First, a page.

A Comparison Of Celtic And Gallic Culture .

1158 words - 5 pages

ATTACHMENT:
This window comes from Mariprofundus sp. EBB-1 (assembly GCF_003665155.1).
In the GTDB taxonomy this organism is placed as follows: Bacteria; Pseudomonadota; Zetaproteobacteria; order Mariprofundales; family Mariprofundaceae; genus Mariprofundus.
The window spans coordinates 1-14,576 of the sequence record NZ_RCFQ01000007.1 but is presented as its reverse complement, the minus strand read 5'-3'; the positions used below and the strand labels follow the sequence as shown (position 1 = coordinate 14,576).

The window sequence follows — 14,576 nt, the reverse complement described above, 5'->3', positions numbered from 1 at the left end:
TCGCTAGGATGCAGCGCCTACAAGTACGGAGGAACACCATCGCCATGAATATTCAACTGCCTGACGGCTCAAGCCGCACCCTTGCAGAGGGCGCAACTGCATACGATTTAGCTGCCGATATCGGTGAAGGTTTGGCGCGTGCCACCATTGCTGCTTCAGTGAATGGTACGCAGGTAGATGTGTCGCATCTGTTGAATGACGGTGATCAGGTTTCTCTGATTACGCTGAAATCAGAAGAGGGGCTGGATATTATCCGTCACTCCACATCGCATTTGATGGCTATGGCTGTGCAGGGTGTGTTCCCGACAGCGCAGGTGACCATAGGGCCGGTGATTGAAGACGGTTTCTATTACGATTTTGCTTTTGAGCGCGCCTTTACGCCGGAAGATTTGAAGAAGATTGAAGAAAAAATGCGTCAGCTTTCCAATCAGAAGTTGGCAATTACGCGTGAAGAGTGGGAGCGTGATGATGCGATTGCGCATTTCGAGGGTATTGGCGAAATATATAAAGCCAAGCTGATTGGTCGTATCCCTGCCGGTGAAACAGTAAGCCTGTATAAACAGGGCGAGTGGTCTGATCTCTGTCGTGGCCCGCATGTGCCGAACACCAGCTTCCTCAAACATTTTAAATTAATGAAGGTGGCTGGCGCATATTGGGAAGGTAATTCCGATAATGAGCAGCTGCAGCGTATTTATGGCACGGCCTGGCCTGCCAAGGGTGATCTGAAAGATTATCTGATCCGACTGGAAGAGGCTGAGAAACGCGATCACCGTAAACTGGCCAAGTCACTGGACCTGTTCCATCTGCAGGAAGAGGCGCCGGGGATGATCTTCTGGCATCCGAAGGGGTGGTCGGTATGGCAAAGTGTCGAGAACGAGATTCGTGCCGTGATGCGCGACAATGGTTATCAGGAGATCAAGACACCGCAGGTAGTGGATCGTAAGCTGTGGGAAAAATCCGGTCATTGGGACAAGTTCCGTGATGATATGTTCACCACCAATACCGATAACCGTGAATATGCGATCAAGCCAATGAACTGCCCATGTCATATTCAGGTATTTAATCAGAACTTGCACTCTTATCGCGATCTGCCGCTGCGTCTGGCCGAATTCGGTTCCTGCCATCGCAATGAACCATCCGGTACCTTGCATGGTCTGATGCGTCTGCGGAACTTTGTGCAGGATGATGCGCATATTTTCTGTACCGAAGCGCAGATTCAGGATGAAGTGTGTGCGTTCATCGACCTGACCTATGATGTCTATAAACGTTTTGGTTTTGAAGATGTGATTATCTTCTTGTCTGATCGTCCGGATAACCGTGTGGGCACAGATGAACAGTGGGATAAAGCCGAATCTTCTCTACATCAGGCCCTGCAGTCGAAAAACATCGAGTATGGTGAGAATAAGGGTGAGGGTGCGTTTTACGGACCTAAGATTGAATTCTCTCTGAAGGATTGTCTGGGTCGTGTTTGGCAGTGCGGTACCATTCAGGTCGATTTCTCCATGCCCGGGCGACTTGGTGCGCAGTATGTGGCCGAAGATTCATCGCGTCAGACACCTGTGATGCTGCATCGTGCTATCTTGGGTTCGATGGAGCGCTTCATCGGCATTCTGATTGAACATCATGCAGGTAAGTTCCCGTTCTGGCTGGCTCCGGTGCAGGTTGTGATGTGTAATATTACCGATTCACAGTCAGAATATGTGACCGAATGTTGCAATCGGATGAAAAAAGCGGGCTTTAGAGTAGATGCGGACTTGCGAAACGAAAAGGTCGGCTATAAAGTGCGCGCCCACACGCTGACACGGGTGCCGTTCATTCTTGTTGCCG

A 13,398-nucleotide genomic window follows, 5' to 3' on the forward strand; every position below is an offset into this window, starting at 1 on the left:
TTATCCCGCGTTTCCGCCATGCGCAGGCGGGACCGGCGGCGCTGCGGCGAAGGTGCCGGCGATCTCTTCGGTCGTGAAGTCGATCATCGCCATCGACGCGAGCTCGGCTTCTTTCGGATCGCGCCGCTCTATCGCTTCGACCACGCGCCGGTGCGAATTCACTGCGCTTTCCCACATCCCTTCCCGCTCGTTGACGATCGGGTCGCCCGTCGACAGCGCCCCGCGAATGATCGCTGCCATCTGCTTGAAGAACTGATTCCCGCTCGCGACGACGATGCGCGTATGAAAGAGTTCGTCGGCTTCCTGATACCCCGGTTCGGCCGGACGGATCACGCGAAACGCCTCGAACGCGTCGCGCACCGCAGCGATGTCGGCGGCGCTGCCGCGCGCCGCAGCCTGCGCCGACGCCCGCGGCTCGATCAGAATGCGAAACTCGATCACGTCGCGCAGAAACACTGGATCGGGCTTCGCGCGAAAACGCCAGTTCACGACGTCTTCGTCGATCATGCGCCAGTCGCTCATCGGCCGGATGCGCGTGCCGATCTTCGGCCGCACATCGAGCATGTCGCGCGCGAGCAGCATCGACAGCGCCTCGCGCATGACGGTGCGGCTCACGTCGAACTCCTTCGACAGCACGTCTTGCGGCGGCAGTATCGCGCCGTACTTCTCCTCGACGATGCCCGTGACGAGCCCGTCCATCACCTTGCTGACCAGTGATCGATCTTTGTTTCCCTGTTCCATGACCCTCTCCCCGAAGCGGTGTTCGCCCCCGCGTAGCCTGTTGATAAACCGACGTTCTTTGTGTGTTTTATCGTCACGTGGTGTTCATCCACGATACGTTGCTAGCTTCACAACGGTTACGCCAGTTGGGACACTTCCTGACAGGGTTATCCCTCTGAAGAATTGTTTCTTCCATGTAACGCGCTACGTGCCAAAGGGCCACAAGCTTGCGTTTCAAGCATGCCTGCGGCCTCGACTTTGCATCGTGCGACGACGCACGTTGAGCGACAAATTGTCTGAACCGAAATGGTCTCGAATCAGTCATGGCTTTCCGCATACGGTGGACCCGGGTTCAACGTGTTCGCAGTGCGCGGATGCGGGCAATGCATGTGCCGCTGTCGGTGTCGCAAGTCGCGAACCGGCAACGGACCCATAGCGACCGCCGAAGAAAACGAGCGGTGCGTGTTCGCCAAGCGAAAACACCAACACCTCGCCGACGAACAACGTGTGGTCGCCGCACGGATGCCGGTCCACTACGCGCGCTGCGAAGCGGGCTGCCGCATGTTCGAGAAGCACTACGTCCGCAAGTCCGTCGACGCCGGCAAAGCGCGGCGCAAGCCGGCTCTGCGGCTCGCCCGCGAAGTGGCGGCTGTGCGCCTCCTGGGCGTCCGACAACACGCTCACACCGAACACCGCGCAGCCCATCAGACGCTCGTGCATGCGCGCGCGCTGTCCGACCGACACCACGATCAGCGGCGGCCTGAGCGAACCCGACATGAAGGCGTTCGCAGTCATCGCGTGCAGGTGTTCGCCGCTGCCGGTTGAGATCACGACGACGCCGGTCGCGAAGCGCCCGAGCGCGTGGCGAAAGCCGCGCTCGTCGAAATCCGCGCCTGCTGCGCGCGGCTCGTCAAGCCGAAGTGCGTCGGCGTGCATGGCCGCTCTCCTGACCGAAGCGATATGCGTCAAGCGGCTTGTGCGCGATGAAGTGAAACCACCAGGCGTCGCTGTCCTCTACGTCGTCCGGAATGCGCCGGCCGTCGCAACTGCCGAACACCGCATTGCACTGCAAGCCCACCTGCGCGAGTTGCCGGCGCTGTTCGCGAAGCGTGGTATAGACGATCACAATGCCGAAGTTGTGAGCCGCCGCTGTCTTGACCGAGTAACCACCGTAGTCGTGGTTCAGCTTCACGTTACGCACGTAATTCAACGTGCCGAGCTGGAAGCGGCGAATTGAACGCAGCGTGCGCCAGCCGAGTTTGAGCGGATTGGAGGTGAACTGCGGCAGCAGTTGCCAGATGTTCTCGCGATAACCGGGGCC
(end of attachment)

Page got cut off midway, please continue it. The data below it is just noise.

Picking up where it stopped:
A Comparison of Celtic and Gallic CultureJoe WilsonIDS 1300 - The Gods of Medieval EpicDr. GleasonThe culture of the people known as the Celts is one filled with enigma and contradiction. Most every aspect of Celtic culture has been debated, from the time of their appearance to their religious practices. We have only two primary sources from which to draw data on that culture. One is the collection of folk tales, myths and sagas that were written down by monks after centuries of retelling. The other is a collection of anthropological notes written by Julius Caesar known as The Gallic Wars. Both of these sources must be considered with care. The folk tales were strictly in oral tradition for many years, and have undoubtedly been altered through retelling. The stories themselves are full of mythic exaggeration and many statements may not be taken at face value. Also, most tales are incomplete as manuscripts have been damaged or pages lost. In the same vein, Julius Caesar's work suffers from innate problems as well. Caesar was from a different culture, making anthropological notes as he saw them. Most likely, he fell prey to misunderstanding and projection of his own cultural stereotypes onto the culture he was observing. Taking all these fundamental inaccuracies into account, there are still disparities between the cultures described in the two sources. So vast is the difference, that perhaps it should be concluded that the Celts of the myth and the Gauls of Caesar should be considered as two different cultural entities. Either one should conclude that the Gallic and Celtic cultures are separate, or that one is a precursor of the other.Let us begin with the most basic aspect and consider the times and places from which these sources originate. Caesar's text comes from approximately 150 BCE and can be traced to an area known to the Romans as Gaul; which encompasses what is now England. According to Gantz, the time at which the Celts appear is subject to discussion, but for the case of argument, we shall take the most conservative estimate of approximately 1000 BCE. Still, there is near a millennia of difference in time between the Celtic appearance (and the assumed setting of the myths) and the time in which Caesar makes his anthropological notes. Also, the texts from the Celtic myths appear in, and are concerned solely with, events taking place in the island of Eirú (Ireland) where as Caesar's recordings take place in Gaul (England) (Palmer, Map). While the difference in location is not great (we have record of travel by the Celts from Ireland to Britain (Gantz, 68)) the chronological difference is great (nearly a thousand years). For the sake of argument, we can allow 400 years of cultural development before the rise of these myths recorded in Gantz's book. Still, if we take a modern parallel, 600 years ago the earth was still believed to be flat, the western hemisphere was unknown, and people's cosmological belief was strictly Ptolemaic...

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